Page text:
Do you know Johar – Milam has a story? It has been mentioned by historians like Charles A. Sherring (1906), Edwin T. Atkinson (1884). I heard the same story from my grandfather also. This pretty story is about the first advent of the Shaukas or Sokpas into Johar.
Juhar, Jibar or Jiwar is the old name of Juhar (Johar), and long before the present race of men came into the world there were two princes (principalities) in Juhar called Halduwa and Pingaluwa. The former extended from the snows to Mapa and the latter from Mapa to Laspa. The people of these countries are said to have been covered with hair even to their tongues. There was no pass open at that time to Hundes. High up on the cliffs near the source of the Gori glacier (different from Milam glacier) lived a huge bird (piru), whose wings when extended were able to cover the valley at Mapa and who lived on human beings. The bird fed on the hapless inhabitants of Halduwa and Pingaluwa until but a few families remained.
Sakya Lama lived at this time in a great cave near Laphkhel. Every morning the Lama used to leave his cave and come to Laphkhel, where he used to sit all day at his devotions, flying back at night to his cave. There was at that time in the service of the Lama a man to whom the Lama wished to do service and he called the man to him and said, ‘Go across the snowy mountains to the south and you will find a place called Juhar, where the piru has eaten up Halduwa and Pingaluwa, who lived there. I will give thee a bow and arrow with which thou shalt fight the Peru and kill it; go, take possession of and colonise Juhar.’
The man answered and said, ‘Thy servant will obey the voice of his master, but he knoweth not the way and who shall guide him.’ The Lama said, ‘Fear not, I will provide thee a guide, but take care that thou leave him not. Whatever shape he may assume, follow on and fear not; remember that he is thy guide.
‘The man and the guide set out together, and after a short time the guide took the form of a dog and the place was called after him Kingri. The man followed the dog and it became a stag, hence the name Dol-dunga; then the stag became a bear and the place was called Topi- dunga; and again a camel, hence the name Unta-dhura; then a tiger, hence the name Dung-udiyar; and finally a hare which lost itself in Pingaluwa’s country at Samgaon.
On looking about him the man saw nothing but the bones of the people who had been eaten by the Peru, and becoming alarmed fled and took refuge in a house which he found near. Here he found a very old woman covered with hair, and he inquired of her who she was and how the country had become desolate. She told him that she was the last surviving inhabitant of Pingaluwa and Halduwa’s country and added, ‘I have remained for the Peru’s food to-day and you have come to give him his dinner for tomorrow; well done of you.’
The man then told her the story of his master the Lama and showed her his bow and arrows and asked her what the capabilities of the country were. She told him that it produced ‘ua’ (Hordeum caleste) and ‘phaphar’ (Fagopyrum tataricum), that there were plenty of houses but no salt, and that they could not get to Hundes, where salt was to be had for the asking for it. Whilst thus engaged in conversation he suddenly heard a great whirr of wings and the bird appeared and seized the old woman and eat her up, nothing daunted the man, seized his bow and shot his arrows until he killed the bird.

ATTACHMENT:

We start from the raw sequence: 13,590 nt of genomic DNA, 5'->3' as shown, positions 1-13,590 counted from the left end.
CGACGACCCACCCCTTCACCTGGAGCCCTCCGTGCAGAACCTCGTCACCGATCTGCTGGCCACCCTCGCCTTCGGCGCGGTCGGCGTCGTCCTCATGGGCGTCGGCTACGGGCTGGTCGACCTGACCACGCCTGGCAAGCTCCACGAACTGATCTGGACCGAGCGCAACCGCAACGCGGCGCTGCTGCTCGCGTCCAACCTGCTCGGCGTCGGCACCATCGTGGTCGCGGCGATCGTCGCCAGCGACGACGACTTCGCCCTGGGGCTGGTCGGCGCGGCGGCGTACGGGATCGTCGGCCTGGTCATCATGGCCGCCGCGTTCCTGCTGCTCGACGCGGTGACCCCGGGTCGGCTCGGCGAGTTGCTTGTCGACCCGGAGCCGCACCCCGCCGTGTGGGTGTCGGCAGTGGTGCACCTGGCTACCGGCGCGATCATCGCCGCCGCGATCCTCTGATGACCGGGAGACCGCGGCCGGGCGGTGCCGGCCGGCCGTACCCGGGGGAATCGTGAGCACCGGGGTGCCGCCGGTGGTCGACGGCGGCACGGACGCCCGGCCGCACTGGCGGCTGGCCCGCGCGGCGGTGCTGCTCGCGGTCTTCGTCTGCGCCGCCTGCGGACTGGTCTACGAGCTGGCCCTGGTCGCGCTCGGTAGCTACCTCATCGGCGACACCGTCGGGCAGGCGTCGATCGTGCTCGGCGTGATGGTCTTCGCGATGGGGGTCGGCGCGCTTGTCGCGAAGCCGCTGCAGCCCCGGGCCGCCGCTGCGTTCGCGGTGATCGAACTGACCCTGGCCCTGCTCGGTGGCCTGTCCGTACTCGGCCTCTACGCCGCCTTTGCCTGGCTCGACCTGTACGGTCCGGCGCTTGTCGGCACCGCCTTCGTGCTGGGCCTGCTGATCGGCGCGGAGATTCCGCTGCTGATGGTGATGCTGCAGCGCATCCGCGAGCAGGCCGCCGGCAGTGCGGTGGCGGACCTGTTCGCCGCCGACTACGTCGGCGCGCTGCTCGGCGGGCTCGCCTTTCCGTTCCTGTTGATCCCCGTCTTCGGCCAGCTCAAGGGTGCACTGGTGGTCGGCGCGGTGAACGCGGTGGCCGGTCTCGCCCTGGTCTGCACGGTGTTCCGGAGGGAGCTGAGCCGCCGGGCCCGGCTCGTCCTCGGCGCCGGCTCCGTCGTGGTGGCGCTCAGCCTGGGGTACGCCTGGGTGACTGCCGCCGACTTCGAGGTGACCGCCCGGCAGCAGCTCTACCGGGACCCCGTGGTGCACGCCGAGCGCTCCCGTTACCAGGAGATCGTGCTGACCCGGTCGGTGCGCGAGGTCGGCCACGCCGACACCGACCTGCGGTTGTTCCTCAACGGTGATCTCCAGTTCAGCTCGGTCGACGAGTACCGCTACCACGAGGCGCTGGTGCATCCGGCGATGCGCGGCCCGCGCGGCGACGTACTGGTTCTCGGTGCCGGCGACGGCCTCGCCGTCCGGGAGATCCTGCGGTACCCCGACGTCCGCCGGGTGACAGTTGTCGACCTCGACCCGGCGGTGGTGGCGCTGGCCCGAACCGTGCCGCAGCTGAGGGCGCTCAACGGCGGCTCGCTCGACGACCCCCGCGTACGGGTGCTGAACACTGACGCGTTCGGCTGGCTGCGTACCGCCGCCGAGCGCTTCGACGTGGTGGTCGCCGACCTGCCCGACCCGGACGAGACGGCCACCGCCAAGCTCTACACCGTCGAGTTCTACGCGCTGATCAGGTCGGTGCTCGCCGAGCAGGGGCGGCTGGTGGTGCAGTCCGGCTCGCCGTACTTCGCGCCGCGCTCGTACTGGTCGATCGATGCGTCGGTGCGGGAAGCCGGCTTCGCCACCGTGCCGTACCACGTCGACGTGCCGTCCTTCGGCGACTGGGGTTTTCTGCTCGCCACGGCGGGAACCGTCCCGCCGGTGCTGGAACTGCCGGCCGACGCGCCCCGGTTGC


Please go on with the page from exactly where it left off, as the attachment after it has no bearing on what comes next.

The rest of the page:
Then he lighted a fire and said to himself, ‘I shall go back to the Lama and get some salt. I am pleased with this place, and this shall be a sign to me that if the valley is intended for me this fire shall not go out until I return, and if the valley is not to be mine then the fire shall die out.’ So saying he returned to the Lama by the way which he had come and told the Lama all that had befallen him. He found his old guide at Laphkhel in his proper shape and then asked the Lama for salt. ‘The Lama said, ‘There is plenty of salt in Hundes, but I will produce it for you here. ‘The Lama then took salt and sowed it over the land like grain and promised that the supply should be sufficient for the entire wants of the new settlement. Having thus spoken the Lama flew away to his cave and was never seen again, and to the present day the herbage here is so saturated with salt that there is sufficient for the Bhotiya flocks. The people still say that this salt is one of Sakya’s gifts, and when Buddhist priests visit the valley they ask for alms in the name of Sakya who gave the people salt.
When Sakya Lama flew away his servant returned to Juhar and there he found his fire still alight and accepting the omen resolved to remain in the valley. He collected a number of people called Sokas and established them near Milam and built a temple in honour of Sakya. In the time of Sonpati Soka, who lived at Madkot, the route to Hundes by the Madkuwa River which was used by the people of Athasi was opened and much gold was acquired by him. This route has since fallen into disuse owing to the accumulation of snow and the debris of avalanches.
These events occurred before the time of the Katyuri Rajas and in course of time the Sokas also disappeared. They were followed by the ancestors of the present Milamwals, who came from Tibet into the valley in this manner.
I don’t know how far it is true, but folktales have long history. It travels from generation to generation.
There are folktales in every community and children enjoy them listening from their grandparents.
See you soon with a new post. Take care.